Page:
VANCOUVER EASTSIDE MISSING WOMEN
Bodies match missing-women profiles
Task force looks at prostitutes' cases
Tuesday, January 8, 2002
All three women whose bodies have been found dumped in remote areas in recent months were sex-trade workers in Vancouver's Downtown Eastside, and a police task force probing the disappearance of 45 other women is looking into the deaths.
Constable Catherine Galliford, who speaks for the RCMP-Vancouver police missing women's task force, confirmed Monday it is working with Delta and Surrey police to investigate the cases.
"We are working closely with Delta police as well as Surrey RCMP," Galliford said, adding that the possibility all three met with foul play is part of the probe.
The Vancouver Sun has learned that the latest victim was Angie Williams, a tiny 31-year-old native woman who had struggled with a drug problem and worked off and on as a prostitute in the Downtown Eastside.
Williams' sister, Eliza Willier, confirmed Monday that a body found in an isolated part of south Surrey last month has been positively identified as her sister's.
No cause of death has been determined, but Willier believes her sister met with foul play.
"There is no bloody way my sister would be out in Surrey in the middle of nowhere. I know that. There is no way. She didn't own a car. She would not be out there," Willier said.
"I fear that this is all connected."
A few months before Williams was found dead, two other women, both 21-year-old sex-trade workers who were friends and worked in the Downtown Eastside, were dumped, overdosed and alive, in isolated parts of Delta. Both women later died.
Surrey RCMP Constable Tim Shields said Monday investigators there are working closely with and exchanging notes with Delta police, who are probing the deaths of Ry Rong on Sept. 3, and Lily Nuon, who was found June 24.
Shields said there is still nothing to suggest the deaths are murders and are connected, but all avenues are being investigated, especially given the larger missing-women case.
Rong had been featured in three pornographic films before her death and was not a heavy drug user, her former employer and close friend George Marion said Monday.
Marion, who runs Cyberexotica Multimedia on Vancouver's east side, said in the months he knew Rong, he never saw her use drugs and does not believe she was an addict who would have overdosed.
Marion is convinced Rong, whom he met last March and saw four days before her death in September, was murdered.
Marion said he knew Rong was not a heavy drug user because his performers had to take drug tests and all hers were clean.
He showed full-body nude photos of Rong to prove his point. "Does that look like someone who was on drugs?" he said of the attractive young woman with shoulder-length brown hair.
Marion said he only learned of Rong's fate from a Sun article last month, even though he had been calling Vancouver police to try to report her missing.
He has since met with two Delta police investigators.
In the case of Angie Williams, Willier said her sister made a frantic call to their aunt days before she was last seen Dec. 9, and showed up at the aunt's home distressed and fearing for her life.
"She was just bawling. She was crying and she was scared. She showed up at 3 o'clock in the morning," Willier said, adding her sister had apparently escaped from a house in Vancouver where she was being held against her will. "She feared for her life that night."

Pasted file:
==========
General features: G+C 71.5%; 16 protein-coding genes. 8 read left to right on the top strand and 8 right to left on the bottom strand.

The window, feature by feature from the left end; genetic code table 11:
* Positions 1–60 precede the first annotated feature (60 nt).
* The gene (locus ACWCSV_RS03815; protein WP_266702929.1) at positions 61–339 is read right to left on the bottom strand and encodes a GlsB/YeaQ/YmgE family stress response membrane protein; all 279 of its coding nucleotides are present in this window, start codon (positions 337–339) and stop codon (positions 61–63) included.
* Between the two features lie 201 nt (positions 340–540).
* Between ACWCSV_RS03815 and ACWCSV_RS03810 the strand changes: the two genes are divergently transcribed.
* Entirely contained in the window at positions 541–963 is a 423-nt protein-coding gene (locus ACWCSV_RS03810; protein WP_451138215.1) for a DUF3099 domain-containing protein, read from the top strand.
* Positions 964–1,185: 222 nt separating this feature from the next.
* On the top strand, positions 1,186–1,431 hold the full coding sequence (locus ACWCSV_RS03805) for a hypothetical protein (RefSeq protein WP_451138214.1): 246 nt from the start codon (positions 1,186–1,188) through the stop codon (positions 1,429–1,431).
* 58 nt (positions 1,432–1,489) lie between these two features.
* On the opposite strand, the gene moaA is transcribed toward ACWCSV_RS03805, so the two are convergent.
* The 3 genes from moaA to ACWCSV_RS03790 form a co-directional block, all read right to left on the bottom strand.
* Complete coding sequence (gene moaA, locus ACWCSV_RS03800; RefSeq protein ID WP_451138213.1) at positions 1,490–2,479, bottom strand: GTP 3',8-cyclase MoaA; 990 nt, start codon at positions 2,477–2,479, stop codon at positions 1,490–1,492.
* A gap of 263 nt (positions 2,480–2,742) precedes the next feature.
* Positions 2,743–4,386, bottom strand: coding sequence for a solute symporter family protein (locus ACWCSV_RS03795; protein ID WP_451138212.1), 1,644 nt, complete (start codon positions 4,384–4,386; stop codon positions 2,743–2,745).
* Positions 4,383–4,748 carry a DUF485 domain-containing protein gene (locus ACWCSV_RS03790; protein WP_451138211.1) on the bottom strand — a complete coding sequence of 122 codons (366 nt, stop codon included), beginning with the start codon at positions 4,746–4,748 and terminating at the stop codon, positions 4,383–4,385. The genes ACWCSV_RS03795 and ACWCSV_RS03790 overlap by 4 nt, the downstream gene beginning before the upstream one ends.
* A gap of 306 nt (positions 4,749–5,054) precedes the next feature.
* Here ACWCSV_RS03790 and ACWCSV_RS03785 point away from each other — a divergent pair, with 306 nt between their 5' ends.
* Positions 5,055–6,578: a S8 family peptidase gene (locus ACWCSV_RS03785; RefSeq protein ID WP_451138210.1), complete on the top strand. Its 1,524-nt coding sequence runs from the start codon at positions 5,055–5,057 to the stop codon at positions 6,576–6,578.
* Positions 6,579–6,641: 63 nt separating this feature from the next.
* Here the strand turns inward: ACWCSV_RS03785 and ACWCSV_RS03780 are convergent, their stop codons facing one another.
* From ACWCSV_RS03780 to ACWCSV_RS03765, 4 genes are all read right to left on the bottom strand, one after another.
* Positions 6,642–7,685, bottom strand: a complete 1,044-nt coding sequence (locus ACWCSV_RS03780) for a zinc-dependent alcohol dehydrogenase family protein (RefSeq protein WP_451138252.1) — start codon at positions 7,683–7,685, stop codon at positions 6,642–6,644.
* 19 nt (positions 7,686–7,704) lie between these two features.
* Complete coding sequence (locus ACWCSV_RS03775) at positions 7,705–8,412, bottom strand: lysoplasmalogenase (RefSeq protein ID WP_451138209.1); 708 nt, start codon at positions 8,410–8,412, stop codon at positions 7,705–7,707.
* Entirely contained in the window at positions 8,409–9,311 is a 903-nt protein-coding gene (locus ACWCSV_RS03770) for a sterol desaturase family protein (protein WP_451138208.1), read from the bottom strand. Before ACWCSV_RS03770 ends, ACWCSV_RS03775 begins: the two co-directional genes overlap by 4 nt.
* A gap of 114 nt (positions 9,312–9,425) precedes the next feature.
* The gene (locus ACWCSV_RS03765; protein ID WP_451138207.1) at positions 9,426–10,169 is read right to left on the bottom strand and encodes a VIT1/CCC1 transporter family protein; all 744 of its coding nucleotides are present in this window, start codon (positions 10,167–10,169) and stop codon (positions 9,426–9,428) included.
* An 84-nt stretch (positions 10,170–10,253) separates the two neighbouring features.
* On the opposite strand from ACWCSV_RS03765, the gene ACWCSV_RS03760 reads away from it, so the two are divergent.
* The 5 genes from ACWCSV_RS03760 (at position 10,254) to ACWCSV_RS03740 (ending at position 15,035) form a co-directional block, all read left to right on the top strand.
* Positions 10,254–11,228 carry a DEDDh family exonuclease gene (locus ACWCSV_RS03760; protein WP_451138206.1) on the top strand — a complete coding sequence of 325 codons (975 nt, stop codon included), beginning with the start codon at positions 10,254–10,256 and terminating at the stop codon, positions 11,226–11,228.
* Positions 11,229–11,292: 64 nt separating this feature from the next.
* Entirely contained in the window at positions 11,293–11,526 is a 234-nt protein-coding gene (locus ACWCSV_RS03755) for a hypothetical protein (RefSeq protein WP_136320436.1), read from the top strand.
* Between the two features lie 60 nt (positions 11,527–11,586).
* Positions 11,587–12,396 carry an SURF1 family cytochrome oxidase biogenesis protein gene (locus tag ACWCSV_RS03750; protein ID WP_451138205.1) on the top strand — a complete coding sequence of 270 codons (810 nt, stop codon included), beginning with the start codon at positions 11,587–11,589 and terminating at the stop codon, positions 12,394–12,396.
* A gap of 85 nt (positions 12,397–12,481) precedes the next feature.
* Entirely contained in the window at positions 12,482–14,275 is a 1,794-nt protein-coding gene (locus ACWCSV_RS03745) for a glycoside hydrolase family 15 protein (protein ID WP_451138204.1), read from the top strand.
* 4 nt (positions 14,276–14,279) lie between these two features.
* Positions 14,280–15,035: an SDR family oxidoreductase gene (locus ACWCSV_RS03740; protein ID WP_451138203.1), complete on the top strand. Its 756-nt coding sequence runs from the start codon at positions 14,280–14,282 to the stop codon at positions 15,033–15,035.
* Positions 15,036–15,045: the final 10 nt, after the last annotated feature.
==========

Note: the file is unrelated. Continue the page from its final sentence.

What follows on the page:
Within days, Williams had disappeared and her frantic family filed a report with Vancouver police and was putting up posters in the Downtown Eastside, unaware that Surrey RCMP had already found a body and was asking for help with identification.
"We found out from a person downtown who said that it sounded like the girl they found in Surrey," Willier said.
Willier said her family is devastated about the loss of the woman they called "an absolute angel," who was committed to beating a drug problem to regain custody of her children.
In the case of Rong's death, Marion said: "I can't accept that some scumbag just dumped her out there to die.
"Whoever it was could have just as easily dropped her off at Hastings and Gore and an ambulance could have taken care of her."
Marion said Rong knew Nuon and tried to bring her into the studio for a screen test. But he said Nuon was obviously a heavy drug user and not suitable for a porn film so he turned her down.
Nuon's body was found off Nordel Way by a worker with the highways ministry. Police know she was still alive when dumped because she was found clutching a branch at the scene.
Rong was found still breathing about 1:30 a.m. on Sept. 3 in the 4100-block of 104th Street, a rural spot near the dike beside Boundary Bay. She was rushed to hospital, where she later died.
Toxicology reports indicated both Rong and Nuon overdosed, though police said they treated the deaths as suspicious because neither of the women could have reached the spot where they were found on their own. No vehicles were found nearby in any of the three deaths.
Both Nuon and Rong were Cambodian. Rong came to Canada as a small child, eventually ending up in the foster system.
He said she was working in porn films to earn enough money to help her younger sister, who was also in a foster home in another province.
Marion said police have to do more to find out what happened to Rong, the other two dead women and the 45 who have disappeared without a trace.
"I feel the police are simply labelling these girls as disposable," Marion said.
Updated: August 21, 2016